Democratic President Roosevelt and especially his Secretary of State Cordell Hull were critical of the Neutrality Acts, fearing that they would restrict the administration's options to support friendly nations. Even though both the House and Senate had large Democratic majorities throughout these years, there was enough support for the Acts among Democrats (especially those representing Southern states) to ensure their passage. Although Congressional support was insufficient to override a presidential veto, Roosevelt felt he could not afford to snub the South and anger public opinion, especially while facing re-election in 1936 and needing Congressional co-operation on domestic issues. With considerable reluctance, the president signed the Neutrality Acts into law. When Congress passed the Neutrality Act of 1935, the State Department established an office to enforce the provisions of the Act. The Office of Arms and Munitions Control, renamed the Division of Controls in 1939 when the office was expanded, consisted of Joseph C. Green and Charles W. Yost.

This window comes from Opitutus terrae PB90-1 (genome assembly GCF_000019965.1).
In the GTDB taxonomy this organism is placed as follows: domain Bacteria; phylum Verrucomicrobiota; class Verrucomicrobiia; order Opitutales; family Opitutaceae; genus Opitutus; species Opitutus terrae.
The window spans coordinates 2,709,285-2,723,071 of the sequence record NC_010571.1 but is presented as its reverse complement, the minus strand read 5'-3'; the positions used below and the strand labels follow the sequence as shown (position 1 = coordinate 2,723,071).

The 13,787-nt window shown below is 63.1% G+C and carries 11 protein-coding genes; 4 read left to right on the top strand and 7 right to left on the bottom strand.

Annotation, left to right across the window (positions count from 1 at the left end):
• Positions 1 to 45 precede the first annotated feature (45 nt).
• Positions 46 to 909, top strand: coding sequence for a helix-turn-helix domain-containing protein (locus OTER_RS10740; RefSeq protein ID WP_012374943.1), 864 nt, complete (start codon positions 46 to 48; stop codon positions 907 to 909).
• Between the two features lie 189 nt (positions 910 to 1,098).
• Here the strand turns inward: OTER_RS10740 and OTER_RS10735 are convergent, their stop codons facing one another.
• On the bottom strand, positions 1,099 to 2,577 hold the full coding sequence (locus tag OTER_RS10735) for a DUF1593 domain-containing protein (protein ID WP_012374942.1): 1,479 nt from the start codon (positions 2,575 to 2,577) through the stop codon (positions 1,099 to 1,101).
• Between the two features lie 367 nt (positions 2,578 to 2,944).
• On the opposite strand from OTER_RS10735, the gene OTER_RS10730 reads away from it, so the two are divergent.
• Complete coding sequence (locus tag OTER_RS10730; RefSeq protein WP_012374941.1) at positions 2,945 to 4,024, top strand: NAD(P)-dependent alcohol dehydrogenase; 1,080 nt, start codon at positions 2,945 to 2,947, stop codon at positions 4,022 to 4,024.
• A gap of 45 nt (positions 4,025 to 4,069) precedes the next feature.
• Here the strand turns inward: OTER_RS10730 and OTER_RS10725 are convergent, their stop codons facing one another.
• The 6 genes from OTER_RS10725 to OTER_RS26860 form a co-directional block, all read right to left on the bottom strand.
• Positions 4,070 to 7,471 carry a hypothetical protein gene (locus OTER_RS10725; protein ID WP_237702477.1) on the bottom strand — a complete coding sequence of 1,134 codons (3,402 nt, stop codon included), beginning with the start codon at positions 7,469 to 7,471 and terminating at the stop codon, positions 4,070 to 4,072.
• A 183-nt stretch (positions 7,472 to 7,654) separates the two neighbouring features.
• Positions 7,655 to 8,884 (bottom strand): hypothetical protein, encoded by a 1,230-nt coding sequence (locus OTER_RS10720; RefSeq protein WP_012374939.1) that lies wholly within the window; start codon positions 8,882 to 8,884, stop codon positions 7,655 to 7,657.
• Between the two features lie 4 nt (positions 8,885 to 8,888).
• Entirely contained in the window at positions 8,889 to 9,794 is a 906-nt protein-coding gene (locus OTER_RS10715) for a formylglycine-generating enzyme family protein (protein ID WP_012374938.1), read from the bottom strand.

Neutrality Act of 1935
Roosevelt's State Department had lobbied for embargo provisions that would allow the President to impose sanctions selectively. This was rejected by Congress. The 1935 act, signed on August 31, 1935, imposed a general embargo on trading in arms and war materials with all parties in a war. It also declared that American citizens traveling on warring ships traveled at their own risk. The act was set to expire after six months.
Roosevelt invoked the act after Italy's invasion of Ethiopia in October 1935, preventing all arms and ammunition shipments to belligerent countries. He also declared a "moral embargo" against the belligerents, covering trade not falling under the Neutrality Act.
Neutrality Act of 1936
The Neutrality Act of 1936, passed in February of that year, renewed the provisions of the 1935 act for another 14 months. It also forbade all loans or credits to belligerents.